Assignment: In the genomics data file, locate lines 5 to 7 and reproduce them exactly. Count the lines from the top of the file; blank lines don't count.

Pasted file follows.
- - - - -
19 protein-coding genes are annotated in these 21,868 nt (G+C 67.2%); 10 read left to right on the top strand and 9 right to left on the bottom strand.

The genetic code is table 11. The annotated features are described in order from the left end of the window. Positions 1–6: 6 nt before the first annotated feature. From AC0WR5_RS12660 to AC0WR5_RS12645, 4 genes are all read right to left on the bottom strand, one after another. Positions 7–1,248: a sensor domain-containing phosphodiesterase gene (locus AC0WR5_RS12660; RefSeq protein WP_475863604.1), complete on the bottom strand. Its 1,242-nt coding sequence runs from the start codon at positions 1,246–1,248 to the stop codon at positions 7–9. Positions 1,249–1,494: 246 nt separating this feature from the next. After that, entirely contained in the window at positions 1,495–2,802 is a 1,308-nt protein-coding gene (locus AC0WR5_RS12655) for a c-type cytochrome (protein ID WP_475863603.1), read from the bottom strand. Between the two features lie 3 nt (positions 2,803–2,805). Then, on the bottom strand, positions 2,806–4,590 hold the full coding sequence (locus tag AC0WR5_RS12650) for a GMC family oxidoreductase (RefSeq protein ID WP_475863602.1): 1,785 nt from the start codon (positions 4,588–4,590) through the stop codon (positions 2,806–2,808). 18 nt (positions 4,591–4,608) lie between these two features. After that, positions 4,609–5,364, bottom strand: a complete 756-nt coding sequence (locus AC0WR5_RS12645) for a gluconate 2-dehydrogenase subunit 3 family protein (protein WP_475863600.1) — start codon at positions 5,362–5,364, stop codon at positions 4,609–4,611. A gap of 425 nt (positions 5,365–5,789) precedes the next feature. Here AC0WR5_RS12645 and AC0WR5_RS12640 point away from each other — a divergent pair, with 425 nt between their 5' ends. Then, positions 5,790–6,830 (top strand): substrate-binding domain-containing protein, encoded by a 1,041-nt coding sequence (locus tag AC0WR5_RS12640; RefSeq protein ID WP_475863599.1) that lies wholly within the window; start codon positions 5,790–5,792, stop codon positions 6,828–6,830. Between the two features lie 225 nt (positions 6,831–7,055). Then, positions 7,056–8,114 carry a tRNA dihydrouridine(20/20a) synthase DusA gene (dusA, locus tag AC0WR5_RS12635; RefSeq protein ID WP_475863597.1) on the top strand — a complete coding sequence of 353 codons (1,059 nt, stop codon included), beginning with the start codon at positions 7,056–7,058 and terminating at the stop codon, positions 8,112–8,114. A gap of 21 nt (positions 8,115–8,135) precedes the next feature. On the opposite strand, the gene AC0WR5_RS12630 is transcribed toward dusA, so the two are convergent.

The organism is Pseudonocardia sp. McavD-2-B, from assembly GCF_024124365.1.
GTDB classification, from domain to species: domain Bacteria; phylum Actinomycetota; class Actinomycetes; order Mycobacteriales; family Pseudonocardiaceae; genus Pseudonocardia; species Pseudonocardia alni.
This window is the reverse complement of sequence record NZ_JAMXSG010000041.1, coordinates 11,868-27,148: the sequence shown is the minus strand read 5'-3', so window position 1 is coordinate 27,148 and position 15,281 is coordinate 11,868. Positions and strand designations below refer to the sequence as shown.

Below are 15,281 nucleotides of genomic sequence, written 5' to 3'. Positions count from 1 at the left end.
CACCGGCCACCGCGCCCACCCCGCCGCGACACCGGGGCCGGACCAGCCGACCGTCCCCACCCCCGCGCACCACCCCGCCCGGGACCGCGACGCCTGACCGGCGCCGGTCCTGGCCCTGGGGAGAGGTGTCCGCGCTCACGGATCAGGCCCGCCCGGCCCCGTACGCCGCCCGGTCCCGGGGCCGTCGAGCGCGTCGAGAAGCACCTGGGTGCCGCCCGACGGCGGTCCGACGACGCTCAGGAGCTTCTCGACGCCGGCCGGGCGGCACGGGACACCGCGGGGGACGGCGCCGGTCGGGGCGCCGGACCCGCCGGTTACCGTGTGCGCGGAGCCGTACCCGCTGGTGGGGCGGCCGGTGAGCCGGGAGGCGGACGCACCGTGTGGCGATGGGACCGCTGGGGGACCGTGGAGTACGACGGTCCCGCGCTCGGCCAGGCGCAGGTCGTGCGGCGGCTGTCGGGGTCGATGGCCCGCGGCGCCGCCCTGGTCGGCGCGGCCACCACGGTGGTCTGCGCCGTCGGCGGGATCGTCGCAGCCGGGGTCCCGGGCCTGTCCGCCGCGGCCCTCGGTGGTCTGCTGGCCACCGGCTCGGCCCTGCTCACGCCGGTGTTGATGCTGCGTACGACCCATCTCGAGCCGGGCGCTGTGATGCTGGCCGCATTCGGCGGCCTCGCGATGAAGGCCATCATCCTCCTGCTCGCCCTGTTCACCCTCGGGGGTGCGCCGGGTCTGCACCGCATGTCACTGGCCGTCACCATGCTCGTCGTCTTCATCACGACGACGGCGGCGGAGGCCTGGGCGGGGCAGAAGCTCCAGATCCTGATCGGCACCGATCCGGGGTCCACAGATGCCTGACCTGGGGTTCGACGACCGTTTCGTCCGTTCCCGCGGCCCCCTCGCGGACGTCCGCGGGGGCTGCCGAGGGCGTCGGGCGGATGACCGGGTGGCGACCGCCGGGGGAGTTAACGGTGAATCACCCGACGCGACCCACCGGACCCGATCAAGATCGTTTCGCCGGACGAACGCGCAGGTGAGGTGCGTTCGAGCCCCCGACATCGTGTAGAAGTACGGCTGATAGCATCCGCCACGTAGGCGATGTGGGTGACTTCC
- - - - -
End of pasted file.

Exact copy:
This window is the reverse complement of sequence record NZ_JAMXSG010000041.1, coordinates 11,868-27,148: the sequence shown is the minus strand read 5'-3', so window position 1 is coordinate 27,148 and position 15,281 is coordinate 11,868. Positions and strand designations below refer to the sequence as shown.

Below are 15,281 nucleotides of genomic sequence, written 5' to 3'. Positions count from 1 at the left end.
CACCGGCCACCGCGCCCACCCCGCCGCGACACCGGGGCCGGACCAGCCGACCGTCCCCACCCCCGCGCACCACCCCGCCCGGGACCGCGACGCCTGACCGGCGCCGGTCCTGGCCCTGGGGAGAGGTGTCCGCGCTCACGGATCAGGCCCGCCCGGCCCCGTACGCCGCCCGGTCCCGGGGCCGTCGAGCGCGTCGAGAAGCACCTGGGTGCCGCCCGACGGCGGTCCGACGACGCTCAGGAGCTTCTCGACGCCGGCCGGGCGGCACGGGACACCGCGGGGGACGGCGCCGGTCGGGGCGCCGGACCCGCCGGTTACCGTGTGCGCGGAGCCGTACCCGCTGGTGGGGCGGCCGGTGAGCCGGGAGGCGGACGCACCGTGTGGCGATGGGACCGCTGGGGGACCGTGGAGTACGACGGTCCCGCGCTCGGCCAGGCGCAGGTCGTGCGGCGGCTGTCGGGGTCGATGGCCCGCGGCGCCGCCCTGGTCGGCGCGGCCACCACGGTGGTCTGCGCCGTCGGCGGGATCGTCGCAGCCGGGGTCCCGGGCCTGTCCGCCGCGGCCCTCGGTGGTCTGCTGGCCACCGGCTCGGCCCTGCTCACGCCGGTGTTGATGCTGCGTACGACCCATCTCGAGCCGGGCGCTGTGATGCTGGCCGCATTCGGCGGCCTCGCGATGAAGGCCATCATCCTCCTGCTCGCCCTGTTCACCCTCGGGGGTGCGCCGGGTCTGCACCGCATGTCACTGGCCGTCACCATGCTCGTCGTCTTCATCACGACGACGGCGGCGGAGGCCTGGGCGGGGCAGAAGCTCCAGATCCTGATCGGCACCGATCCGGGGTCCACAGATGCCTGACCTGGGGTTCGACGACCGTTTCGTCCGTTCCCGCGGCCCCCTCGCGGACGTCCGCGGGGGCTGCCGAGGGCGTCGGGCGGATGACCGGGTGGCGACCGCCGGGGGAGTTAACGGTGAATCACCCGACGCGACCCACCGGACCCGATCAAGATCGTTTCGCCGGACGAACGCGCAGGTGAGGTGCGTTCGAGCCCCCGACATCGTGTAGAAGTACGGCTGATAGCATCCGCCACGTAGGCGATGTGGGTGACTTCC